Cover image for Racing through the century : the story of thoroughbred racing in America
Title:
Racing through the century : the story of thoroughbred racing in America
Author:
Simon, Mary, 1954-
Personal Author:
Publication Information:
Irvine, Calif. : BowTie Press, [2002]

©2002
Physical Description:
304 pages : illustrations (some color) ; 26 x 29 cm
General Note:
"A Thoroughbred times book"--T.p. verso
Language:
English
ISBN:
9781889540924
Format :
Book

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SF335.U5 S56 2002 Adult Non-Fiction Non-Fiction Area-Oversize
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Summary

Summary

This book captures the thrills and defeats, the culture and the business of Thoroughbred racing. It is filled with excitement, wonderment, disappointment, riches and speed.


Reviews 2

Booklist Review

Simon takes an ingeniously simple approach to a daunting task, which is nothing less than providing a comprehensive history of Thoroughbred racing in the twentieth century. Dividing the century into decades, she provides an overview of the major events and trends for each 10 years, then fills in details with colorful biographies of the greatest equine stars who raced during the period. The result is an ordered and easily digested march through the years, enlivened by accounts of heroic feats, and the overall impact is surprising. Waist-deep in current woes such as declining on-track attendance and increased competition from other forms of gambling, those who care deeply about Thoroughbred racing are inclined to despair for the future of their sport. After reading how racing overcame the antiwagering laws at the dawn of the twentieth century, the corruption of the ensuing decades, the total shutdown of the sport during World War II, and the drug and race-fixing scandals of the latter half of that century, the obstacles seem less intimidating. As Simon herself concludes, racing seems likely not just to survive, but to thrive. Dennis Dodge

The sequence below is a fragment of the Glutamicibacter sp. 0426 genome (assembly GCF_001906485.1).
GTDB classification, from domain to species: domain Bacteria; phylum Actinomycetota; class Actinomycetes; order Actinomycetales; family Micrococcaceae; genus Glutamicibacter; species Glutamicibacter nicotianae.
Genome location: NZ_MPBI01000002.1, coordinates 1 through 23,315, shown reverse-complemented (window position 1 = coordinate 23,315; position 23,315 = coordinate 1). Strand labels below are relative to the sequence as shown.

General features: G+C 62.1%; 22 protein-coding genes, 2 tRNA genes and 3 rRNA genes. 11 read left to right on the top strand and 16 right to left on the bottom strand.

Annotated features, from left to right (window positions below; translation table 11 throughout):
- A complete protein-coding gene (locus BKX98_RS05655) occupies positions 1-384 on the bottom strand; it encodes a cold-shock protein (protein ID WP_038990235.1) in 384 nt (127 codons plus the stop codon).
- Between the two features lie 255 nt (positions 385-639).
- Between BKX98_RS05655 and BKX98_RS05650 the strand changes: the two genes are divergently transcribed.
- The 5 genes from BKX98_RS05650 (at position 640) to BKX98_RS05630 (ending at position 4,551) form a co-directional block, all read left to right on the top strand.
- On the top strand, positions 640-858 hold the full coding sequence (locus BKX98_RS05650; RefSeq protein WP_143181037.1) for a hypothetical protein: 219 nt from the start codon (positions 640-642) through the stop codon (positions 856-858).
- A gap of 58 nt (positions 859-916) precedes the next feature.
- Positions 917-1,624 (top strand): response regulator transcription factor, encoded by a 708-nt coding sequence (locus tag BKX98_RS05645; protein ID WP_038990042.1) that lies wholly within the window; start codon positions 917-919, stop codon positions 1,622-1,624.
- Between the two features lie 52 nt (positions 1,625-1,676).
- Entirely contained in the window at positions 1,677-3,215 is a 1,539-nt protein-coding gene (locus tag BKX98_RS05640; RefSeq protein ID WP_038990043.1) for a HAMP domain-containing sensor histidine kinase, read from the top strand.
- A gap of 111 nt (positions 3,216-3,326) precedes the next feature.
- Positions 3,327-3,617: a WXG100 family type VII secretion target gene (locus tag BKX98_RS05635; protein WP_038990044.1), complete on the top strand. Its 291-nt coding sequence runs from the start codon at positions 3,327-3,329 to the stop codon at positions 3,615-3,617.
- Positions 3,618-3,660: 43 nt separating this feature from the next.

Publisher's Weekly Review

In Simon's thoughtful, engaging chronicle of this "sport of kings," adapted from her reporting in the Thoroughbred Times, the author charts the ever-changing fortunes of horse racing and its devotees. With a quick nod to racing up through the19th century (she identifies, for instance, a British horse named Diomed destined to "reshape the American Thoroughbred in his own remarkable image"), Simon dives into the 20th, when the advent of the automotive age relegated the horse to the realm of sport. She tackles her subject in 10-year increments, from "A Decade of Turmoil" (1901-10), to the "Fabulous Fifties," to the 1990's "A Revolutionary Ending," and in doing so makes the stars of each-the champion jockeys, the record-shattering horses-shine in exhilarating detail. Her profiles of horses-the story of John Henry, the ill-tempered brute who became a beloved champion at an age most horses were consigned to the paddock, for example, or the tragedy of the brilliant filly Ruffian, who sealed her fate by finishing a race on a broken leg-are particularly affecting, but throughout this volume, readers are treated to an expert's thorough treatment of a fascinating history. Illus. (Oct.) (c) Copyright PWxyz, LLC. All rights reserved